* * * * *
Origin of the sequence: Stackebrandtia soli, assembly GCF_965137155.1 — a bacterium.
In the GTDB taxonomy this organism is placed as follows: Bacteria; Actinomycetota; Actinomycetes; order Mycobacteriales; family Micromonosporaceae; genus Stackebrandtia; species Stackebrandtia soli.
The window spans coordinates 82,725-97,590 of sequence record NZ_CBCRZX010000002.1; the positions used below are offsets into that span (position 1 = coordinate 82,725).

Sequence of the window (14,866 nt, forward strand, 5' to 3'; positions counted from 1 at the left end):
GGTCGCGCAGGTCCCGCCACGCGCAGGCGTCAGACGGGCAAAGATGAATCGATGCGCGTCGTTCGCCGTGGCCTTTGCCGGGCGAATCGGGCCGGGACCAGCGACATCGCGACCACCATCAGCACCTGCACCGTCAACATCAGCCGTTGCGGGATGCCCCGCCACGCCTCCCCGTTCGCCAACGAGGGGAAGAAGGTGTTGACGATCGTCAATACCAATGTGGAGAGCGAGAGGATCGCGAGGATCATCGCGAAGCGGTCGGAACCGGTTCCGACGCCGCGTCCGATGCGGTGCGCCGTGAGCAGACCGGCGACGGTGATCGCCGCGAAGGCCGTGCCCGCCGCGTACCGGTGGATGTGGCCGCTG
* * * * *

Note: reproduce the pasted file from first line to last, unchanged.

Origin of the sequence: Stackebrandtia soli, assembly GCF_965137155.1 — a bacterium.
In the GTDB taxonomy this organism is placed as follows: Bacteria; Actinomycetota; Actinomycetes; order Mycobacteriales; family Micromonosporaceae; genus Stackebrandtia; species Stackebrandtia soli.
The window spans coordinates 82,725-97,590 of sequence record NZ_CBCRZX010000002.1; the positions used below are offsets into that span (position 1 = coordinate 82,725).

Sequence of the window (14,866 nt, forward strand, 5' to 3'; positions counted from 1 at the left end):
GGTCGCGCAGGTCCCGCCACGCGCAGGCGTCAGACGGGCAAAGATGAATCGATGCGCGTCGTTCGCCGTGGCCTTTGCCGGGCGAATCGGGCCGGGACCAGCGACATCGCGACCACCATCAGCACCTGCACCGTCAACATCAGCCGTTGCGGGATGCCCCGCCACGCCTCCCCGTTCGCCAACGAGGGGAAGAAGGTGTTGACGATCGTCAATACCAATGTGGAGAGCGAGAGGATCGCGAGGATCATCGCGAAGCGGTCGGAACCGGTTCCGACGCCGCGTCCGATGCGGTGCGCCGTGAGCAGACCGGCGACGGTGATCGCCGCGAAGGCCGTGCCCGCCGCGTACCGGTGGATGTGGCCGCTG